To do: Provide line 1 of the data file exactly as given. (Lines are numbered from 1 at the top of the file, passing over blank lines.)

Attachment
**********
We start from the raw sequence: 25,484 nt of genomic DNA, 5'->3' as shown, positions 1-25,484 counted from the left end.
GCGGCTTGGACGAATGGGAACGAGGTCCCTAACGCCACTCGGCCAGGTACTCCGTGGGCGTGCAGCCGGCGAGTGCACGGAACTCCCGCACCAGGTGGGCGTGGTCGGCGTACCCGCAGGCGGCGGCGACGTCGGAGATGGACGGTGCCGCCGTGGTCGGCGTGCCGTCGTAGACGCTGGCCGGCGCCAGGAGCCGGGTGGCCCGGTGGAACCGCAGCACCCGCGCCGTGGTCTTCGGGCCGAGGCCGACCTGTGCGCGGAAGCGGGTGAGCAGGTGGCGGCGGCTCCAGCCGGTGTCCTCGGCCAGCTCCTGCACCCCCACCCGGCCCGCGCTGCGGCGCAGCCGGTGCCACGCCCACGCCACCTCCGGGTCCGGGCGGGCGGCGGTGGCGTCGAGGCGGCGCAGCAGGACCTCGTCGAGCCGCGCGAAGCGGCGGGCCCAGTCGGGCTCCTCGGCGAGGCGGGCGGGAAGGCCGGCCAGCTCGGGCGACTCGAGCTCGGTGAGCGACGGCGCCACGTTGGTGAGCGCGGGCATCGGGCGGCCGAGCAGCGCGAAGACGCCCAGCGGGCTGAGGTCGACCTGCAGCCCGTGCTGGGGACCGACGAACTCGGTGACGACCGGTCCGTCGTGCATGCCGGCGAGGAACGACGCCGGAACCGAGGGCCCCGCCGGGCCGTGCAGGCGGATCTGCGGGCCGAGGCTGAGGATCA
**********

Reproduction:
We start from the raw sequence: 25,484 nt of genomic DNA, 5'->3' as shown, positions 1-25,484 counted from the left end.